Blowout, Ynyslas Dunes

The boardwalk leads on to the open beach, here busy with visitors on a warm early June day - a far cry from the typical scene during my usual visits, when the sky is full of dramatic storm-clouds or the sands are deserted due to the antisocial hours I keep when fishing!

Borth Beach

But such superb early summer weather has to be savoured - despite some silly tabloid stories about endless heatwaves, the charts continue to show a right old mixed-bag in the days to come! On June 2nd, to make the most of a fine forecast for the day, I headed up to NW Wales - the first trip this year. I left home at 6 and was fishing at a mark near Pwllheli before the Today Programme had finished. Here's the view back towards the mountains of Snowdonia:

Snowdonia from Carreg y Defaid

That spot failed to deliver, so I continued west and by mid-morning was heading for the rocks of Bardsey Sound, beyond Aberdaron:

Bardsey Sound cliffs

Despite the rough weather of late, the water was gin-clear and I set up two rods with different lures to see what would be on the feed once the riptide set in on the ebb:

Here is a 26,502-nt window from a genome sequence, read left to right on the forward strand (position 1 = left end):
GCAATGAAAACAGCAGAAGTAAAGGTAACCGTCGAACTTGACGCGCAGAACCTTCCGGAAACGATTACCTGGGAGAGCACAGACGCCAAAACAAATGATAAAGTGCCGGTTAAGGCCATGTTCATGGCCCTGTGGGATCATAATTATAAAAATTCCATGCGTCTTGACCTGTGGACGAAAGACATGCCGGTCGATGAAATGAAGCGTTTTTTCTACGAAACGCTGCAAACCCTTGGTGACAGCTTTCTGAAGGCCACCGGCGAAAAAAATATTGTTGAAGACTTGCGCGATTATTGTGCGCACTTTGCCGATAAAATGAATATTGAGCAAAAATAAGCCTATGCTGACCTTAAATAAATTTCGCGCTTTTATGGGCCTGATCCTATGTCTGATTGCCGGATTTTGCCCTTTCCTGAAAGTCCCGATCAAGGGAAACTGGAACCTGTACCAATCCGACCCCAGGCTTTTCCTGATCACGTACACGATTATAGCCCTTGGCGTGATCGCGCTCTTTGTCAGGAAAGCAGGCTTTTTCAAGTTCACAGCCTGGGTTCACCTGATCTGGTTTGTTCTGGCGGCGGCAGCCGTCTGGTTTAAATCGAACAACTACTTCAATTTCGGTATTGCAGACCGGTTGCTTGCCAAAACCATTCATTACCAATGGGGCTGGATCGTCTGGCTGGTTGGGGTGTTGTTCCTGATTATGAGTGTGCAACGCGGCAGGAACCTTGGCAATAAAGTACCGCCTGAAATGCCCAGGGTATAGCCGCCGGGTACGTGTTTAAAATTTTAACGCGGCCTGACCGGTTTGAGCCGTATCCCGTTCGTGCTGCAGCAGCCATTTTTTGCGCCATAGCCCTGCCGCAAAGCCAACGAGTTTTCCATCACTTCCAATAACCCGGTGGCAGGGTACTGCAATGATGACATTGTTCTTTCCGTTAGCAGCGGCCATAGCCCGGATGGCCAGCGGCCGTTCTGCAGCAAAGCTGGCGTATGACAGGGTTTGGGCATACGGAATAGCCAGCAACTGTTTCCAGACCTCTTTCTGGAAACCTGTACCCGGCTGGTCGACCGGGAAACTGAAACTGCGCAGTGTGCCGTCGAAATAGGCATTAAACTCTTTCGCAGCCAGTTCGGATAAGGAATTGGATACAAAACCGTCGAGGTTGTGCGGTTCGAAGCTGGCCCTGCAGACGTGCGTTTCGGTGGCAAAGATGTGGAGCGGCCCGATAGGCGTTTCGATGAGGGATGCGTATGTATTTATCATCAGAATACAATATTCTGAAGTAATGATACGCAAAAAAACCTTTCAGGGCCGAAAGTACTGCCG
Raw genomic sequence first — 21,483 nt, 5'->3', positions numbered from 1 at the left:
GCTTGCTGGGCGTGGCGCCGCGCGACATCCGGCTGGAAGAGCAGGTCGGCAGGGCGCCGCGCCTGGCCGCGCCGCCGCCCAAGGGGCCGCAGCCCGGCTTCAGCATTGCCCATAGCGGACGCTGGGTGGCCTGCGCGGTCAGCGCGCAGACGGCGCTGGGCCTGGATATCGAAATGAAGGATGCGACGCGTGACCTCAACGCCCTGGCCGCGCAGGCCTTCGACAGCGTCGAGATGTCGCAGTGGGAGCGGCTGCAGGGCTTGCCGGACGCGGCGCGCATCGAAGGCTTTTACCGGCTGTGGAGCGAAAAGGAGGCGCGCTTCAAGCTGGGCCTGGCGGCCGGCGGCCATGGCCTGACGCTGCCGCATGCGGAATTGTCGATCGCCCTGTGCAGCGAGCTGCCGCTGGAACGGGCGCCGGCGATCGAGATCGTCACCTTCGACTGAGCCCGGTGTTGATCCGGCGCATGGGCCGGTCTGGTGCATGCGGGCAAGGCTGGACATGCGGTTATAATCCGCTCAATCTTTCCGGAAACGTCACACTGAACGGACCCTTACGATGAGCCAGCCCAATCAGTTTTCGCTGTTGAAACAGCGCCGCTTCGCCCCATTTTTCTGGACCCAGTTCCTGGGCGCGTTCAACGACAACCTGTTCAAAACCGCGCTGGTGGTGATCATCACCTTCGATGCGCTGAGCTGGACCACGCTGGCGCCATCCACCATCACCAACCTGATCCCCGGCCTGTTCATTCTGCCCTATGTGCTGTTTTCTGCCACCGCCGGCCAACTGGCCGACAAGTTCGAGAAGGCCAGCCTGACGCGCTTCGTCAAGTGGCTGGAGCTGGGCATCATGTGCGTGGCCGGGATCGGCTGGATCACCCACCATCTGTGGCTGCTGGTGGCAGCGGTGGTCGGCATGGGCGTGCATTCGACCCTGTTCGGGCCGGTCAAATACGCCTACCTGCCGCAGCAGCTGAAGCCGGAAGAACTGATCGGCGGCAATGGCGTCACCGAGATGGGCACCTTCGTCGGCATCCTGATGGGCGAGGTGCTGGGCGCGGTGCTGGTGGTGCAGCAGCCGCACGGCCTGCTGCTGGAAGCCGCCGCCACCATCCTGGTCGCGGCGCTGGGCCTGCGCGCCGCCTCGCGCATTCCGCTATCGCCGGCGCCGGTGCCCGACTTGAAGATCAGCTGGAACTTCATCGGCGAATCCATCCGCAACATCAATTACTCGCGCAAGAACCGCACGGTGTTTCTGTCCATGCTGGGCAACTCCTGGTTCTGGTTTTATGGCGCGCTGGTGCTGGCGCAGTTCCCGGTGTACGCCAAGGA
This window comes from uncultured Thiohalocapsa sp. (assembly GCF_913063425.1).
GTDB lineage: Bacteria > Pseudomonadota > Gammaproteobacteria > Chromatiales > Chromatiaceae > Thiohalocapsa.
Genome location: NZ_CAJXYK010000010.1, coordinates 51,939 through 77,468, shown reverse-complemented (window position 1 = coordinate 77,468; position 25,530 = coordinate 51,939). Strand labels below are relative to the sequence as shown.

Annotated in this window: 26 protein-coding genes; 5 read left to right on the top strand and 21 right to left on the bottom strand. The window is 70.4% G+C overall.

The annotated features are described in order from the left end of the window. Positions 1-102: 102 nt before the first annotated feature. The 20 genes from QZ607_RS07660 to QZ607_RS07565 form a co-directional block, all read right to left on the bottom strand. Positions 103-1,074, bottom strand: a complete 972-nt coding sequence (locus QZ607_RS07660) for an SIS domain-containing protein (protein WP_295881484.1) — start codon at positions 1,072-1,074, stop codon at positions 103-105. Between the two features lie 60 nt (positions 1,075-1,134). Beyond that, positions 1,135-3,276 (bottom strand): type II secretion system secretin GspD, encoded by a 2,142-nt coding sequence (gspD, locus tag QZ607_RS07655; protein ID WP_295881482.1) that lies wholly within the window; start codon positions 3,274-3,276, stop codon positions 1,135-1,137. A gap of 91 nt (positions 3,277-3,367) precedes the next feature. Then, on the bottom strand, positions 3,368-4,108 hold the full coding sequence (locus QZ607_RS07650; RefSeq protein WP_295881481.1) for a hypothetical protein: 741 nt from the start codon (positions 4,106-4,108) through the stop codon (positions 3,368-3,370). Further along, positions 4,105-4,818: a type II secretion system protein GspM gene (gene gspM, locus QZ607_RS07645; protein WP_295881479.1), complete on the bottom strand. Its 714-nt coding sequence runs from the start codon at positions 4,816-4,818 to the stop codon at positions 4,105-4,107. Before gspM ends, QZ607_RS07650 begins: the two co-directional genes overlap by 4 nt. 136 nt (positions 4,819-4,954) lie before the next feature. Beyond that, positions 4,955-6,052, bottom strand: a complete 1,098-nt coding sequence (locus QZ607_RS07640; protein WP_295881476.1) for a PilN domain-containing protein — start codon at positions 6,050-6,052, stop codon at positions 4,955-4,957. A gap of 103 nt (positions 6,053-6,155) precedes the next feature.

Braich y Pwll, Bardsey Sound

Conditions were flat-calm, an unusual thing at this 5-knot plus rip that can generate awesome stopper-waves several metres high when there is any swell - just as well for the venturesome occupants of this rather small dinghy! Bardsey Sound has a notorious reputation due to its severe currents and has claimed many lives - it is no place for the inexperienced....

Braich y Pwll, Bardsey Sound

As if to confirm that Summer had indeed arrived, I was rewarded with my first mackerel of the year within an hour of starting, plus a steady stream of pollack and coalfish....

First mackerel of 2011

So what is in store for the next few weeks? Well, it's good news for some in that more vitally-needed rain is a possibility for areas that have seen a woeful lack of it in recent months. The theme out to mid-month (I don't hold with looking to more than a fortnight ahead) is generally unsettled, in stark contrast to some headlines of late, which, it should be noted, have absolutely nothing to do with the Met Office! For me, the unsettled conditions will mean more slug-reduction activity - I walked over to the garden at 0300 one morning last week and by torchlight I collected 40-50 of the little beggars.

But slugs aside, the garden is managing OK so far, and with Common Blue and Small Heath sighted last week it's now up to 11 species of butterflies - and that's without the Cabbage Whites!

Here are some links for anybody wishing to follow the progress of the Osprey Project: - updated regularly every day, with links to videos. - Montgomery Wildlife Trust's page on the Cors Dyfi reserve, with directions and other useful information for anybody wanting to visit - and it is well worth it.